• Grass Seeders; and,
• Tree Chippers
Saline Seep Reclamation
Conservation district supervisors in 33 counties make up the membership of the Montana Salinity Control Association. This internationally recognized organization headquartered in Conrad, Montana provides expert technical assistance in the reclamation and control of saline seeps in agricultural areas. What is a saline seep? You may have seen white, powdery-looking spots in the low areas of fields. These spots are seeps, and they have adverse effects on water quality, wildlife, and other resources, not to mention agricultural production.
• Locally led groups tackling local and regional natural resource management issues on a river basin or watershed basis.
• Districts are often instrumental on drawing people and resources together to assist the development of these groups.
Conservation Districts' History and Origins
In the early 1930's, along with the greatest depression this nation ever experienced, came an equally unparalleled ecological disaster known as the Dust Bowl. Following a severe and sustained drought in the Great Plains, the region's soil began to erode and blow away, creating huge black dust storms that blotted out the sun and swallowed the countryside. The storms stretched across the nation, south to Texas and east to New York. Dust even sifted into the White House and onto the desk of President Franklin D. Roosevelt.
On Capitol Hill, while testifying about the erosion problem, soil scientist Hugh Hammond Bennett threw back the curtains to reveal a sky blackened by dust. Congress unanimously passed legislation declaring soil and water conservation a national policy and priority. Since about three-fourths of the continental United States is privately owned, Congress realized that only active, voluntary support from landowners would guarantee the success of conservation work on private land. In 1937, President Roosevelt wrote the governors of all the states recommending legislation that would allow local landowners to form soil conservation districts.
Conservation districts are political subdivisions of the state of Montana, governed by a board of elected supervisors. Funding for the operation and conservation activities of each district comes from a maximum of 1.5 mills levied on real property within the boundaries of the district. The annual conservation district budget this millage produces varies from $2,500 in less populated counties to $100,000 in counties with a greater population base. In most cases, funding is inadequate to meet the goals of districts, so they rely heavily on grants and other creative funding sources.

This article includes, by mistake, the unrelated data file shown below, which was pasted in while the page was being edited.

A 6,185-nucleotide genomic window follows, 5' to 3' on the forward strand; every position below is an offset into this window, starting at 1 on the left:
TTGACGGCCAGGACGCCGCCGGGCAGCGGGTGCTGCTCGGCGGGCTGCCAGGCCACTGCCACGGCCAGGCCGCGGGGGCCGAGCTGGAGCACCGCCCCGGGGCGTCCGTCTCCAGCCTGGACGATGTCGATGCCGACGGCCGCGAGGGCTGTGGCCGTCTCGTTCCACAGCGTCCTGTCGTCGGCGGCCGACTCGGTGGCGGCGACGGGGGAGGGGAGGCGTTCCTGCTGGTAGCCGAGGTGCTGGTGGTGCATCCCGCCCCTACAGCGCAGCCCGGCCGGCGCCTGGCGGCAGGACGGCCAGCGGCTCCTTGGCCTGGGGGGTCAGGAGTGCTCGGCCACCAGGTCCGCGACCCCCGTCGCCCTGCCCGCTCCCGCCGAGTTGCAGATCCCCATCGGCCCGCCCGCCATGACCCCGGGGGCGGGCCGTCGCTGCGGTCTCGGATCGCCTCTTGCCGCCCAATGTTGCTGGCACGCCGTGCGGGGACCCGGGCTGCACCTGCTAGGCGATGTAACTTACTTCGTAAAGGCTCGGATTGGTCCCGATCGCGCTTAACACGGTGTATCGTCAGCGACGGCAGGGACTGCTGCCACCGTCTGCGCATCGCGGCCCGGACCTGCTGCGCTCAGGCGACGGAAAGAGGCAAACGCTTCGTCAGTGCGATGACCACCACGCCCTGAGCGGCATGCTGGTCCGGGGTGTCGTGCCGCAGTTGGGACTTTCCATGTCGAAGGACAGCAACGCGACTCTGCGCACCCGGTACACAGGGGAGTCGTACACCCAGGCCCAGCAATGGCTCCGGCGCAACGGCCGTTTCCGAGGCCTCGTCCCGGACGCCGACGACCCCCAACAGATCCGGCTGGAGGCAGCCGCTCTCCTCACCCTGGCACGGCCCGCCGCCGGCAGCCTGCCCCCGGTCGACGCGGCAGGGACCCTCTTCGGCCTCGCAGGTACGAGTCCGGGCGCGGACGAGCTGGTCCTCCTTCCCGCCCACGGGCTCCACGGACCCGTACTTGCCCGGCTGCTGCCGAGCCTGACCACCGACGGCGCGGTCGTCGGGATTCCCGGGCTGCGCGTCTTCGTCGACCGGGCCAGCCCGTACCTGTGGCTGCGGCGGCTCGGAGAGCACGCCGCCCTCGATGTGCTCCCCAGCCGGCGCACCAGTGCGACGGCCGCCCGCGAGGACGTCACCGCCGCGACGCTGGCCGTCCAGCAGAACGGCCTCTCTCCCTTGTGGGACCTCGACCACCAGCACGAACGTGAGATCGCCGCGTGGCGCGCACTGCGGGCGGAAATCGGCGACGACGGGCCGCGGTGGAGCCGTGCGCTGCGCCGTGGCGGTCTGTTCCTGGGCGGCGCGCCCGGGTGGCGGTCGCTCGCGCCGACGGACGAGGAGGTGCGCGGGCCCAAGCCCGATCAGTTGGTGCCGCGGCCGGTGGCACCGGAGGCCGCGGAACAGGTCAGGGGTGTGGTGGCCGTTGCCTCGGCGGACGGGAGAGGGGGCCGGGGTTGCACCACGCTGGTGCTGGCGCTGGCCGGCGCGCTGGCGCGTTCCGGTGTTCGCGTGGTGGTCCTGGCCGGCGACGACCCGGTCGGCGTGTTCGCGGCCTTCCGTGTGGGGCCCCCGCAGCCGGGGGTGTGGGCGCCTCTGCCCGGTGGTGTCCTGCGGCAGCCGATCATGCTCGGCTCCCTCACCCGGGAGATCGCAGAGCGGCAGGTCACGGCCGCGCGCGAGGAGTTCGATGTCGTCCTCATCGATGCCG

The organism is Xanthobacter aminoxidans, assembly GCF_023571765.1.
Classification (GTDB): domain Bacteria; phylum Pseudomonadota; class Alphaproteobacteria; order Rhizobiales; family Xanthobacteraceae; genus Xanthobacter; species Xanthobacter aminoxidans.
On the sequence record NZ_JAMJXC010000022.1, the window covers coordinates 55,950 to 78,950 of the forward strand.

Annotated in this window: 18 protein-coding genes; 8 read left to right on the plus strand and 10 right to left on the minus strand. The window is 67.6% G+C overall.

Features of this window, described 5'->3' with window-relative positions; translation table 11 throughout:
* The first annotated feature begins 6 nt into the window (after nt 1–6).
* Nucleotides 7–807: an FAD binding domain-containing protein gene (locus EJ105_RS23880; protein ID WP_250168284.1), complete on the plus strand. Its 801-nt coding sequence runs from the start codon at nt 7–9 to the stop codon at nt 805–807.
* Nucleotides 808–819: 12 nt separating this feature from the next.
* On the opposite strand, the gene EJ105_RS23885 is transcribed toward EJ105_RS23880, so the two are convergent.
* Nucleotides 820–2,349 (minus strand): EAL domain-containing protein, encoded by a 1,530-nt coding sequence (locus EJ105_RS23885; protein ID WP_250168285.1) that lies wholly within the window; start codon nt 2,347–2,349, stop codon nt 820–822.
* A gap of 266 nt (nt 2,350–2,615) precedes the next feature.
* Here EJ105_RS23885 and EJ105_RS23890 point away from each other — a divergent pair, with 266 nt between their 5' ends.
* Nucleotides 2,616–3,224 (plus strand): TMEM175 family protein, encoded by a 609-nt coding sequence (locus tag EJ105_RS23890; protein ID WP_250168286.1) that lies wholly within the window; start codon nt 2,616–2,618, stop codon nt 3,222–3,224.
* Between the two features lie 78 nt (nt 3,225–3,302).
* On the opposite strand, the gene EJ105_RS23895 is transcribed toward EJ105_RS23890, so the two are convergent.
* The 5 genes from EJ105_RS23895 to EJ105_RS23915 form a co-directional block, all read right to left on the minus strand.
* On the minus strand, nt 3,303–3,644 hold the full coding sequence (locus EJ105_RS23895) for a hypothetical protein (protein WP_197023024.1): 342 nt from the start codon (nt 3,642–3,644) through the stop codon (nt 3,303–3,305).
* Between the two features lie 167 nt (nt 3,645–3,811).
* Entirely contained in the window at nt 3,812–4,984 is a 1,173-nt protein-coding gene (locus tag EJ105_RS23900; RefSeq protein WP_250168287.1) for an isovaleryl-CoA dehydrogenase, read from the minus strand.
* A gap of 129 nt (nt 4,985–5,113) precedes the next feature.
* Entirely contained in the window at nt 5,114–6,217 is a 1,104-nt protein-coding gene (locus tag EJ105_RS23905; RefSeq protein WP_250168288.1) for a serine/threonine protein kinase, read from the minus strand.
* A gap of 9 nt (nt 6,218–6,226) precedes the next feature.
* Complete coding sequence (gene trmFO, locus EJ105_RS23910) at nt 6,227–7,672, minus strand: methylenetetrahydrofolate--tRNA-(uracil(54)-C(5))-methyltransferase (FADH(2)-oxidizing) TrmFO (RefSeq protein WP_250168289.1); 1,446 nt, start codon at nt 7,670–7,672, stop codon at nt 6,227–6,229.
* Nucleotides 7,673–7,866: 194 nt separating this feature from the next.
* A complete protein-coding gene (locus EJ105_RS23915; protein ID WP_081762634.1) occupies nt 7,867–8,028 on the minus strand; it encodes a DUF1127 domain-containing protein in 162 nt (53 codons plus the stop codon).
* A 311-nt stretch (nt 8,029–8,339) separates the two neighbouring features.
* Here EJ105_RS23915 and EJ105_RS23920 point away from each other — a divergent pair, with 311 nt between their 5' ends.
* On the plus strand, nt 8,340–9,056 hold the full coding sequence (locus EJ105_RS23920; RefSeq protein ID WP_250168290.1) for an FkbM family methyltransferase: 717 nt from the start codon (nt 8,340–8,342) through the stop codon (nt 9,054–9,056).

Across the state, 58 conservation districts - one in every county - are helping local people match their interests and needs with the technical and financial resources necessary to put conservation practices on the land. For more information, contact the Montana Association of Conservation Districts, Helena, MT.
Montana's Districts Work Closely With...
Montana Association of Conservation Districts
The Montana Association of Conservation District (MACD), created in 1942, is the conservation districts' private, nonprofit association. Governed by a statewide board of district supervisors, MACD:
• Serves as a collective voice for policy and legislation that affects conservation districts;
• Works with state agencies and the legislature to help direct natural resource policy;
• Works with the National Association of Conservation Districts, federal agencies, and Congress to help direct natural resource policy on a federal level; and,
• Is an information clearinghouse for and between the districts and raises public awareness of the districts activities.
Conservation and Resource Development Division
The Conservation and Resource Development Division (CARDD) in the Montana Department of Natural Resources and Conservation has duties specifically established in state statute to:
• Assist supervisors in carrying out their authorities and programs;
• Facilitate an interchange of information, activities, and cooperation between districts;
• Administer financial assistance programs for districts; and,
• Provide a link to the state government essential to the continued successful operations of districts.